The second part of the book, "La Société dans l'Église: la circulation des biens," purports to examine particular issues stemming from voluntary poverty and its popularity within medieval ecclesiastical life. Returning to Late Antique commentators and moving through the thirteenth century, chapter four confronts the ways in which exegetes sought to justify the material wealth of the Church despite the value placed on voluntary poverty. In some cases, exegetes drew attention to parables that seem to develop a model of ecclesiastical or lay stewardship. In the fifth chapter, Bain asks whether biblical exegesis might provide a basis for medieval models of economic activity in the secular sphere. These models not only helped to justify economic activity, including the lending of money and objects, that had developed over the twelfth and thirteenth centuries, they also upheld the structure of the ecclesiastical hierarchy. Chapter six features an evaluation of the concepts of gift and debt developed in the gospel commentaries, and then moves on to evaluate the ties that exchange--material and spiritual--created between rich and poor. Bain observes that in the thirteenth century, commentators began approaching the biblical text and passages on the importance of mercy (for example, Mt 25:35-40) literally, rather than simply allegorically. The book also has three appendices with more specific information about the individual commentaries that Bain analyzed, following a brief conclusion.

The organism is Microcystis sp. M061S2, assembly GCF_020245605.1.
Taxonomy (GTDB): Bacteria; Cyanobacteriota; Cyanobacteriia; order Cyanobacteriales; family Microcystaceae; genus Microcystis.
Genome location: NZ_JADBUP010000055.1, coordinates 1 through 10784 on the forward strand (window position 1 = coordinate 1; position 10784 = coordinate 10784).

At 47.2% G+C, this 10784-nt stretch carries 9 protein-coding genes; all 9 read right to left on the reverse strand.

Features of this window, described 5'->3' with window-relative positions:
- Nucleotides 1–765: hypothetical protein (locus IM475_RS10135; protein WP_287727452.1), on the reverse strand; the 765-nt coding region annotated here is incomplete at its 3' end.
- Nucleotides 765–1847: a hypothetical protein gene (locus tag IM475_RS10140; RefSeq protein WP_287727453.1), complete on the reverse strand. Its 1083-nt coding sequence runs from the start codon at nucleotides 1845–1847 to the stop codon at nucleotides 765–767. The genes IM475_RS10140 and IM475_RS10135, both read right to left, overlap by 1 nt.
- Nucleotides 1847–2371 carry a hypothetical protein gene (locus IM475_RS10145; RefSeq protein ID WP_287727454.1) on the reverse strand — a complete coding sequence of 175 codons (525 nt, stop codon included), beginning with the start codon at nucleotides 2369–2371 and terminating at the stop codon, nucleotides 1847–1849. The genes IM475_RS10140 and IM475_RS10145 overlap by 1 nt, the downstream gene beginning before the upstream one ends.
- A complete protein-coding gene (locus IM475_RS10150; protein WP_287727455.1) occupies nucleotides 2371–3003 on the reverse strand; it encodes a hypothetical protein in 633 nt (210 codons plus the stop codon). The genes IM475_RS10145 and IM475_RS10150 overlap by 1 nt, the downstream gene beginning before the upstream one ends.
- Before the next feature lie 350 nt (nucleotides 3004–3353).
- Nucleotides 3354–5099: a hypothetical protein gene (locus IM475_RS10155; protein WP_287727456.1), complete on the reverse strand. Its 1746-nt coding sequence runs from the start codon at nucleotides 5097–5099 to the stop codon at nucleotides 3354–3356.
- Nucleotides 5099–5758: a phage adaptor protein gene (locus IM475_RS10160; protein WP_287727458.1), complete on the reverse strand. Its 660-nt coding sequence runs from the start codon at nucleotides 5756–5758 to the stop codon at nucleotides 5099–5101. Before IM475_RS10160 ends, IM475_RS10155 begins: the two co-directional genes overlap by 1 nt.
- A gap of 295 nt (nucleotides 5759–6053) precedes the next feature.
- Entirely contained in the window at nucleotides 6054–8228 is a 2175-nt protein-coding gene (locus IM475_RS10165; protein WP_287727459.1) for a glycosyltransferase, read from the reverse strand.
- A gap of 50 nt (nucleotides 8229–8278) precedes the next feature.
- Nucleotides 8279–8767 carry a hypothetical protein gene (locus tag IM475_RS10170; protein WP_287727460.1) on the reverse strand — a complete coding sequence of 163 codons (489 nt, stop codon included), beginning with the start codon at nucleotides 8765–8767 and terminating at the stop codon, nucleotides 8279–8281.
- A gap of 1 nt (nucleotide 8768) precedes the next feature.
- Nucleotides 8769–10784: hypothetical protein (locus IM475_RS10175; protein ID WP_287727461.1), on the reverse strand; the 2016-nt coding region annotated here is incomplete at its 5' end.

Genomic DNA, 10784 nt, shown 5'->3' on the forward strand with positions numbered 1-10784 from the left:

Bain's text provides an engaging view of multiple medieval perspectives on poverty and the gospels. Nonetheless, it still has the feel of a doctoral dissertation, albeit a thorough and well-written one. The title seems a bit of a misnomer: Bain does indeed look at twelfth- and thirteenth-century perspectives on poverty in exegesis of the gospels, but he begins with a substantial introduction to late antique and early medieval exegesis and returns to these authors throughout. Some of this material is important for establishing continuity and change over time, but a stronger book might have resulted had Bain published a series of articles on these earlier periods and kept the book more tightly focused on the twelfth and thirteenth centuries. Another possibility might have been to look more specifically at the reception of one of these earlier figures--perhaps Augustine or Gregory the Great--in twelfth- and thirteenth-century exegesis of gospel passages on wealth and poverty. Given the prominent place of the late antique and early medieval underpinnings of later exegesis, Bain should have referenced Peter Brown's 2012 Through the Eye of a Needle, an important examination of wealth and poverty from 350 until 550. Additional context for the exegesis that developed in the twelfth and especially the thirteenth centuries would help to demonstrate the unique circumstances that led to distinct exegetical approaches to the biblical text. Particularly in the thirteenth century, the differences between Dominican and Franciscan exegetes really emerges; more effective contextualization would have given a better sense of the circumstances that informed their biblical commentaries. All this said, Bain's work will prove a useful contribution to scholarship, in concert with the recent work of other scholars on the subjects of wealth, poverty, and economics in the Middle Ages.